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If you’re assigned prework for a meeting or training event, how do you approach it?


SmartPulse — our weekly nonscientific reader poll in SmartBrief on Leadership — tracks feedback from over 240,000 business leaders. We run the poll question each week in our newsletter.

If you’re assigned prework for a meeting or training event, how do you approach it?

  • Rigorously: I do all the prework to the best of my ability: 39%
  • Seriously: I do the work, but I don’t overexert myself: 48%
  • Minimally: I do the bare minimum required of me: 11%
  • I don’t do it: I have enough to do without adding more work to the pile: 2%

Be prepared. Prework is assigned for a reason. Think back to how many meetings or training programs you’ve attended where someone said it was a waste of time and they didn’t get a lot out of it. That perspective could be directly related to the effort they put into pre-work assigned for the event. People running training programs and meetings know your time is precious. Pre-work is a way to accelerate learning and make for a better classroom session or meeting environment. The next time you’re attending an event that requires pre-work, consider the impact of not doing it. While only 13% of you tend to blow it off, you’re forcing that instructor or facilitator to spend extra time getting you caught up in the session or they have to make the decision to leave you behind and focus on the 87% of people who properly prepared. Your actions have a larger impact than just your experience in the session. You — and your colleagues — get out of it what all of you put into it.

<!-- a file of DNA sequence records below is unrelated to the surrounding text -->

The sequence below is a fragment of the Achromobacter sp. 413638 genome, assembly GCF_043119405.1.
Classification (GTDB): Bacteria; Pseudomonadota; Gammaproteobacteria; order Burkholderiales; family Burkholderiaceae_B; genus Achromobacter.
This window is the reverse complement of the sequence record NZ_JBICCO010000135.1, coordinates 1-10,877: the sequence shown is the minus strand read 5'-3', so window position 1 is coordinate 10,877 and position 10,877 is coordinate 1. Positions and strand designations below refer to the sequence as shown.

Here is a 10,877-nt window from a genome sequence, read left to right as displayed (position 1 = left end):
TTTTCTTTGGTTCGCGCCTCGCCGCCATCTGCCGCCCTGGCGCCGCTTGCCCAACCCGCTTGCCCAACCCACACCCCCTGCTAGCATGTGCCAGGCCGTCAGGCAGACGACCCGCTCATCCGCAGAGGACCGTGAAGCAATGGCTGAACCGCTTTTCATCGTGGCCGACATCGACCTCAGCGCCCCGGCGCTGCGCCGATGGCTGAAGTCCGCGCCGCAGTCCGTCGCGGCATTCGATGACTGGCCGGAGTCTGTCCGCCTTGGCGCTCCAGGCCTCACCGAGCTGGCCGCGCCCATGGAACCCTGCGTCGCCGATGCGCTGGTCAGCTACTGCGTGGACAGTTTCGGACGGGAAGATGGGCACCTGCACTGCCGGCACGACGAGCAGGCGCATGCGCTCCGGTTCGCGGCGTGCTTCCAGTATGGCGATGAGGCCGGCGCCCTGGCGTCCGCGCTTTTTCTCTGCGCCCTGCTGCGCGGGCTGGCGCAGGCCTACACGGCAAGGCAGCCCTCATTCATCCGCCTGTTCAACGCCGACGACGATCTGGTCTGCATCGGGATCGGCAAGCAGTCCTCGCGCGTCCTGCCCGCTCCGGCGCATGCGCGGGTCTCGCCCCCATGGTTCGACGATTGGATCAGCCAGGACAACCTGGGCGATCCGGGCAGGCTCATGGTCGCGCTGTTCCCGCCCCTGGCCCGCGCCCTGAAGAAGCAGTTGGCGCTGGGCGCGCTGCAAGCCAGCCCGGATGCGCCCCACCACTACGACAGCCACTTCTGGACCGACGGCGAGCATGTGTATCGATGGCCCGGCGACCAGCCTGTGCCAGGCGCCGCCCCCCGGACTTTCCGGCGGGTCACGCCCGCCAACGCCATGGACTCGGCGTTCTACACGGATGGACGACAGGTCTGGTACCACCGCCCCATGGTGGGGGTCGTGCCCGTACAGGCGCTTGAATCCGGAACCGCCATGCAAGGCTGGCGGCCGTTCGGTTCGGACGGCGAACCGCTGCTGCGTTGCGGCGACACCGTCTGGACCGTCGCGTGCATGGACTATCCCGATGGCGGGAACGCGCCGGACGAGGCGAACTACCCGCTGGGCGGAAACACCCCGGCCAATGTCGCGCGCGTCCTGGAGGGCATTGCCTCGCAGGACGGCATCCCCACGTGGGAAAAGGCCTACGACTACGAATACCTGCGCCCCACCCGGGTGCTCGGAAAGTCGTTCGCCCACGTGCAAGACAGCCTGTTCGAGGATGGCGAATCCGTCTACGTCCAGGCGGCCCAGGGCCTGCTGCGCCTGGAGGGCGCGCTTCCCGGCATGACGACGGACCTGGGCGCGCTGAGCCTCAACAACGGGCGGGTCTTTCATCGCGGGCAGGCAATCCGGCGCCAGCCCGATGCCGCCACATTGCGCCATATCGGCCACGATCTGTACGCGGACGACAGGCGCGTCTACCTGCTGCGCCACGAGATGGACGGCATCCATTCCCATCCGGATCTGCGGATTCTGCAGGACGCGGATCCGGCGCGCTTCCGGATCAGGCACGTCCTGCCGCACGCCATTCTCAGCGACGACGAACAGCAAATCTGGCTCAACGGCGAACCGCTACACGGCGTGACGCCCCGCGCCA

Mike Figliuolo is managing director of thoughtLEADERS. Before launching his own company, he worked at McKinsey & Co., Capital One and Scotts Miracle-Gro. He is a graduate of the U.S. Military Academy at West Point. He’s the author of three leadership books: “One Piece of Paper,” “Lead Inside the Box” and “The Elegant Pitch.”